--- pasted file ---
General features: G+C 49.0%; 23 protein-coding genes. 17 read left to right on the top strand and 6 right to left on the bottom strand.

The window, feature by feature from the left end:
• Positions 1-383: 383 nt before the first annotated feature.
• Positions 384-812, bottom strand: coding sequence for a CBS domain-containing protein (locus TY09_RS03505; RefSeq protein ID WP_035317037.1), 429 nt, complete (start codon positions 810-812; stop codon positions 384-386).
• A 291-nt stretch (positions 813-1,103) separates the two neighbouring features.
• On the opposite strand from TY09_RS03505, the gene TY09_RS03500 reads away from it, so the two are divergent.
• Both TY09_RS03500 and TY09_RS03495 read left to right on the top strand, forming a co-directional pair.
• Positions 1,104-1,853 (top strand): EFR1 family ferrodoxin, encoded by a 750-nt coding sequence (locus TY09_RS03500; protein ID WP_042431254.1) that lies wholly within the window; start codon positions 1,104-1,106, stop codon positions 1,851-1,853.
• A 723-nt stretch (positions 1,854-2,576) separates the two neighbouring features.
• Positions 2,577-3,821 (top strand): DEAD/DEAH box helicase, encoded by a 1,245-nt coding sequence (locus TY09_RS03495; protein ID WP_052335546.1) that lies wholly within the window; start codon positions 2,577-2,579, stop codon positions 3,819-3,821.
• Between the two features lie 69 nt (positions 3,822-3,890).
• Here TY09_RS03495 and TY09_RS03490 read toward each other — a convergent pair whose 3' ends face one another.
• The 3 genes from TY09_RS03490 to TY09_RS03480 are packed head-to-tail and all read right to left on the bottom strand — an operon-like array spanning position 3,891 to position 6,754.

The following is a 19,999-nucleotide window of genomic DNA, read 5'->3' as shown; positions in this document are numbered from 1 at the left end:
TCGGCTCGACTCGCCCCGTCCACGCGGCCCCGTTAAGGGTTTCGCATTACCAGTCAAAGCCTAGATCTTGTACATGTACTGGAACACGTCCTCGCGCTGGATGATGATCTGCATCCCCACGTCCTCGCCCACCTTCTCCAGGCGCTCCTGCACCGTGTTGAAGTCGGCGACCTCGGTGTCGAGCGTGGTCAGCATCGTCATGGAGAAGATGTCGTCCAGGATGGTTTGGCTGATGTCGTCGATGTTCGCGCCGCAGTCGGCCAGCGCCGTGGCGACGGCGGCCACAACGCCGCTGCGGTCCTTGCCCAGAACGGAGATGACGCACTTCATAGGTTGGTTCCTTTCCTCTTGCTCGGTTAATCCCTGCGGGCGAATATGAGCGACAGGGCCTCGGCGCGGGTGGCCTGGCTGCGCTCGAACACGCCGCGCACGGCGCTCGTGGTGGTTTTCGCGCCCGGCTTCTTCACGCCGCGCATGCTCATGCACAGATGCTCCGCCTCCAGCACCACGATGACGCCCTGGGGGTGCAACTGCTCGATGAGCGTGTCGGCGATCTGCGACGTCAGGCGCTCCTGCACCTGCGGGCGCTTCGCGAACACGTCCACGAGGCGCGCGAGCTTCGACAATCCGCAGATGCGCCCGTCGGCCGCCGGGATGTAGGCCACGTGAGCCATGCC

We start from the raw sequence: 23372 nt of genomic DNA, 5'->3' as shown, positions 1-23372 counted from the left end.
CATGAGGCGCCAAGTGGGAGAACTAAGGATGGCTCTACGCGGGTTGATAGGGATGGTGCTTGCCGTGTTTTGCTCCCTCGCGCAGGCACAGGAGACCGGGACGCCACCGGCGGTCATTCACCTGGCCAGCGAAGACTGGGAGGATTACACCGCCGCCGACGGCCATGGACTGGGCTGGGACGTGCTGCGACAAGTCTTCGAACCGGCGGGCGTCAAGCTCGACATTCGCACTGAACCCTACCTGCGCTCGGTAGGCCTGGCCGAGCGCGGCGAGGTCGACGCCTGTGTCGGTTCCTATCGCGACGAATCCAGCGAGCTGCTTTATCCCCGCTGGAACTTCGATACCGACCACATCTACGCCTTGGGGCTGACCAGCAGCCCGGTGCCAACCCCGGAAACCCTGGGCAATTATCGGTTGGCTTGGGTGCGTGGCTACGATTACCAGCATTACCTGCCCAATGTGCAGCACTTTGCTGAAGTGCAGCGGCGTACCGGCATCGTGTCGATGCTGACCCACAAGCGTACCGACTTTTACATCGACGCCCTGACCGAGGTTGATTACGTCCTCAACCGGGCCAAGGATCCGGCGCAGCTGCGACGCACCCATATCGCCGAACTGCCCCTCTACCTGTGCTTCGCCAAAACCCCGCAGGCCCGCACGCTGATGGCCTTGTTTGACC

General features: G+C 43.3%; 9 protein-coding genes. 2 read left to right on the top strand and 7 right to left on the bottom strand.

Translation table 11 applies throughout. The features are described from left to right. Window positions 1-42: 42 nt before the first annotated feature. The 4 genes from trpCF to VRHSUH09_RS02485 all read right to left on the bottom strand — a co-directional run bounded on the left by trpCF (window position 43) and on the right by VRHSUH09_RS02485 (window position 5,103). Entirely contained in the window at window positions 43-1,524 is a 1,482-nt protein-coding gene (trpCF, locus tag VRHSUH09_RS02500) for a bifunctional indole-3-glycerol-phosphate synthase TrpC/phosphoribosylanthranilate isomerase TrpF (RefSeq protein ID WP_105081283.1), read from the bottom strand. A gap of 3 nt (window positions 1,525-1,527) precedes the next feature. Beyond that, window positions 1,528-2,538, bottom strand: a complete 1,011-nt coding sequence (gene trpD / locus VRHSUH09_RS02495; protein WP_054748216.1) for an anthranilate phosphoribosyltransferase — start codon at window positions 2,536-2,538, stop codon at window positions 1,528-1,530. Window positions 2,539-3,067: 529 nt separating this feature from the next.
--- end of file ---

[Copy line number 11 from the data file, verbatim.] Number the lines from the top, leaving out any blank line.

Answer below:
• Between the two features lie 69 nt (positions 3,822-3,890).